I am beginning to teach a new course on multilevel modeling using a new book by Gelman and Hill.

Here is a simple example of multilevel modeling. The Department of Transportation in May 2007 issued the Air Travel Consumer Report designed to give information to consumers regarding the quality of services of the airlines. For 290 airports across the U.S., this report gives the on-line percentage for arriving flights. Below I've plotted the on-line percentage against the log of the number of flights for these airlines.

What do we notice in this figure? There is a lot of variation in the on-time percentages. Also there variation in the on-line percentages seems to decrease as the number of flights increases.

What explains this variation? There are a couple of causes. First, there are genuine differences in the quality of service at the airports that would cause differences in on-time performance. But also one would expect some natural binomial variability. Even if a particular airport 's planes will be on-time 80% in the long-run, one would expect some variation in the on-time performance of the airport in a short time interval.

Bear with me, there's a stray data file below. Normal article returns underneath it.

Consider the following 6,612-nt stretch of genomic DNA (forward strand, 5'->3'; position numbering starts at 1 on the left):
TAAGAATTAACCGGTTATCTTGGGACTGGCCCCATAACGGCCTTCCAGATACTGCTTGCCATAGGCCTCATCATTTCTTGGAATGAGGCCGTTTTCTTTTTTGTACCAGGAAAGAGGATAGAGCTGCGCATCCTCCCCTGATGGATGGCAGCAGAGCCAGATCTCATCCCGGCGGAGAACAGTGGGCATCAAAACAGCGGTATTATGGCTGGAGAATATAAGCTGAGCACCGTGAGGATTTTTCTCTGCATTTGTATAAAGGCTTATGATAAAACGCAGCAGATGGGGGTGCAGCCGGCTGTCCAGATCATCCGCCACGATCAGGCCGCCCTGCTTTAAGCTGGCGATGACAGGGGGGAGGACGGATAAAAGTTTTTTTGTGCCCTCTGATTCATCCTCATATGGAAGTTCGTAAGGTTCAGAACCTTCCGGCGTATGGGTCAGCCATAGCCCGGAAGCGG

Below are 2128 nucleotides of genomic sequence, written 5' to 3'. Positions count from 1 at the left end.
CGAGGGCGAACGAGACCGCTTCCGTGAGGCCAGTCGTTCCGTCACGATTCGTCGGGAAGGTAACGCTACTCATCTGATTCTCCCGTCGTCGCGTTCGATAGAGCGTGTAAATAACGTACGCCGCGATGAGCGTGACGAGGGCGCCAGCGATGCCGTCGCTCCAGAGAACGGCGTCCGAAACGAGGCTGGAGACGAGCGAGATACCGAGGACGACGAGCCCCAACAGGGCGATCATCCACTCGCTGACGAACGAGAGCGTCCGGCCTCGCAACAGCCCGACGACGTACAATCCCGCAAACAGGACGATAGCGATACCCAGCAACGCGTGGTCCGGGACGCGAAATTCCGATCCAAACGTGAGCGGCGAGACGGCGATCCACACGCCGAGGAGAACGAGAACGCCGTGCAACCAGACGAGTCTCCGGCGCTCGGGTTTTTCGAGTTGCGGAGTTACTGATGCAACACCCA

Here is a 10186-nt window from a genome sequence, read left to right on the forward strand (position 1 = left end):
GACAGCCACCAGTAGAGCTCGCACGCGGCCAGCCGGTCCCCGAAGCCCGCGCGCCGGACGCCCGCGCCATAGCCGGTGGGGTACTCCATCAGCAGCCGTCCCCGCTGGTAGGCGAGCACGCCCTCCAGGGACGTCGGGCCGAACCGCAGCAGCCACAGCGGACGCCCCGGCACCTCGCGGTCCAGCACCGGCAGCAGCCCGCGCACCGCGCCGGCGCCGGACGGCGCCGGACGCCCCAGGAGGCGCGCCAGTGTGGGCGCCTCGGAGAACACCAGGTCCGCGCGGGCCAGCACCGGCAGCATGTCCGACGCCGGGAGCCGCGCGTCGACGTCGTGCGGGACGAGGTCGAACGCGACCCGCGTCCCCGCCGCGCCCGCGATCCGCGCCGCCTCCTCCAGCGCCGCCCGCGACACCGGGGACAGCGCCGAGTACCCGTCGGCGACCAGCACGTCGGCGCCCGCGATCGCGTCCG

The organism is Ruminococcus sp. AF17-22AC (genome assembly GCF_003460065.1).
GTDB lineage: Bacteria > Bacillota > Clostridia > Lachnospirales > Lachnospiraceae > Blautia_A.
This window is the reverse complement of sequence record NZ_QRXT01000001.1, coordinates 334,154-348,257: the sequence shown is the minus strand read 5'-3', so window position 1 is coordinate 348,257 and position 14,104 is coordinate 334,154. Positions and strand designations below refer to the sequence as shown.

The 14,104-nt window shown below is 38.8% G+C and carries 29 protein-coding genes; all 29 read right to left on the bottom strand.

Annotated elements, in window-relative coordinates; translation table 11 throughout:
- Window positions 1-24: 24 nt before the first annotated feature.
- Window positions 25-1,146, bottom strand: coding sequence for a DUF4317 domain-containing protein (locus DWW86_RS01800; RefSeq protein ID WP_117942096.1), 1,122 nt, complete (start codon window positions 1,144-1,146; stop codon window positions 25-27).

In multilevel modeling, we are able to isolate the two types of variation. We are able to model the binomial variability and also model the differences between the true on-time performances of the airports.

To show how multilevel model estimates behavior, I've graphed the estimates in red in the following graph.

I call these multilevel estimates "bayes" in the figure. Note that there are substantial differences between the basic estimates and the multilevel estimates for small airports with a relatively small number of flights.

## Sunday, January 6, 2008

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## 3 comments:

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Hey, your blog is cool, teaches about Bayesian Thinking, I am currently studying about this course.

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